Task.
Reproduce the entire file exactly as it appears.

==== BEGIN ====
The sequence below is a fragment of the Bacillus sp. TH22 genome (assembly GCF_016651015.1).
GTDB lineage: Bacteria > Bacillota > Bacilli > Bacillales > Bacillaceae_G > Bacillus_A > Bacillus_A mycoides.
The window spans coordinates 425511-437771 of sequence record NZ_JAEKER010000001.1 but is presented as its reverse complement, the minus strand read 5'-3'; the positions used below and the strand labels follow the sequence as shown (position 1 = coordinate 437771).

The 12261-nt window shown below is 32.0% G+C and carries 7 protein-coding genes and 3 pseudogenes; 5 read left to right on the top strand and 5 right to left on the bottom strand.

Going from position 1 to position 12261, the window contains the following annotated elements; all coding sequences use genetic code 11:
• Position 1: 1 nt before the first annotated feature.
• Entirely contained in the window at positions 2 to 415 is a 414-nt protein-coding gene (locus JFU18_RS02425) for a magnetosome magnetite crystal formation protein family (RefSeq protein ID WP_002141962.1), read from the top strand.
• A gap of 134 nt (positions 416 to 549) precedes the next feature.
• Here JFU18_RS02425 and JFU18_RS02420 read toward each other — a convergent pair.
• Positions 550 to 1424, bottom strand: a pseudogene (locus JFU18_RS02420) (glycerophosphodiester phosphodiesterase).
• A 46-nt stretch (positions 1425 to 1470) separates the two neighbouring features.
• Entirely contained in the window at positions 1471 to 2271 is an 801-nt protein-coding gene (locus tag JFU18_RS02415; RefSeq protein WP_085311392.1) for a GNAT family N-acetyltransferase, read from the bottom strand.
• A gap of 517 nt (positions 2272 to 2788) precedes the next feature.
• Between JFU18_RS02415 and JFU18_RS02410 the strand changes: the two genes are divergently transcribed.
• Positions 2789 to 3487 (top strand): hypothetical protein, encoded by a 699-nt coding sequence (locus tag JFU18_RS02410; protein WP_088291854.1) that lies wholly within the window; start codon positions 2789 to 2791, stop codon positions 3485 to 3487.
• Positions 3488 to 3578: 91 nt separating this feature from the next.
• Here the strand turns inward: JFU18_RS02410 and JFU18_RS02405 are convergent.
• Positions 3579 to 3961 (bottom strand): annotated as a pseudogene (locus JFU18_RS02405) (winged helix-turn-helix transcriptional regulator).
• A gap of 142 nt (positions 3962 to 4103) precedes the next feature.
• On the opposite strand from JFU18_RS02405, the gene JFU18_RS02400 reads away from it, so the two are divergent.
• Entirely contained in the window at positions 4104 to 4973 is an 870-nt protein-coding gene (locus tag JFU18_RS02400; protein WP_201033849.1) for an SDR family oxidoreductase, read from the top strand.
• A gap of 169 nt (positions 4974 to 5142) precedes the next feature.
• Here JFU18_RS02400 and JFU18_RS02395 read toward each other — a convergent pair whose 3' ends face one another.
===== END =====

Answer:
The sequence below is a fragment of the Bacillus sp. TH22 genome (assembly GCF_016651015.1).
GTDB lineage: Bacteria > Bacillota > Bacilli > Bacillales > Bacillaceae_G > Bacillus_A > Bacillus_A mycoides.
The window spans coordinates 425511-437771 of sequence record NZ_JAEKER010000001.1 but is presented as its reverse complement, the minus strand read 5'-3'; the positions used below and the strand labels follow the sequence as shown (position 1 = coordinate 437771).

The 12261-nt window shown below is 32.0% G+C and carries 7 protein-coding genes and 3 pseudogenes; 5 read left to right on the top strand and 5 right to left on the bottom strand.

Going from position 1 to position 12261, the window contains the following annotated elements; all coding sequences use genetic code 11:
• Position 1: 1 nt before the first annotated feature.
• Entirely contained in the window at positions 2 to 415 is a 414-nt protein-coding gene (locus JFU18_RS02425) for a magnetosome magnetite crystal formation protein family (RefSeq protein ID WP_002141962.1), read from the top strand.
• A gap of 134 nt (positions 416 to 549) precedes the next feature.
• Here JFU18_RS02425 and JFU18_RS02420 read toward each other — a convergent pair.
• Positions 550 to 1424, bottom strand: a pseudogene (locus JFU18_RS02420) (glycerophosphodiester phosphodiesterase).
• A 46-nt stretch (positions 1425 to 1470) separates the two neighbouring features.
• Entirely contained in the window at positions 1471 to 2271 is an 801-nt protein-coding gene (locus tag JFU18_RS02415; RefSeq protein WP_085311392.1) for a GNAT family N-acetyltransferase, read from the bottom strand.
• A gap of 517 nt (positions 2272 to 2788) precedes the next feature.
• Between JFU18_RS02415 and JFU18_RS02410 the strand changes: the two genes are divergently transcribed.
• Positions 2789 to 3487 (top strand): hypothetical protein, encoded by a 699-nt coding sequence (locus tag JFU18_RS02410; protein WP_088291854.1) that lies wholly within the window; start codon positions 2789 to 2791, stop codon positions 3485 to 3487.
• Positions 3488 to 3578: 91 nt separating this feature from the next.
• Here the strand turns inward: JFU18_RS02410 and JFU18_RS02405 are convergent.
• Positions 3579 to 3961 (bottom strand): annotated as a pseudogene (locus JFU18_RS02405) (winged helix-turn-helix transcriptional regulator).
• A gap of 142 nt (positions 3962 to 4103) precedes the next feature.
• On the opposite strand from JFU18_RS02405, the gene JFU18_RS02400 reads away from it, so the two are divergent.
• Entirely contained in the window at positions 4104 to 4973 is an 870-nt protein-coding gene (locus tag JFU18_RS02400; protein WP_201033849.1) for an SDR family oxidoreductase, read from the top strand.
• A gap of 169 nt (positions 4974 to 5142) precedes the next feature.
• Here JFU18_RS02400 and JFU18_RS02395 read toward each other — a convergent pair whose 3' ends face one another.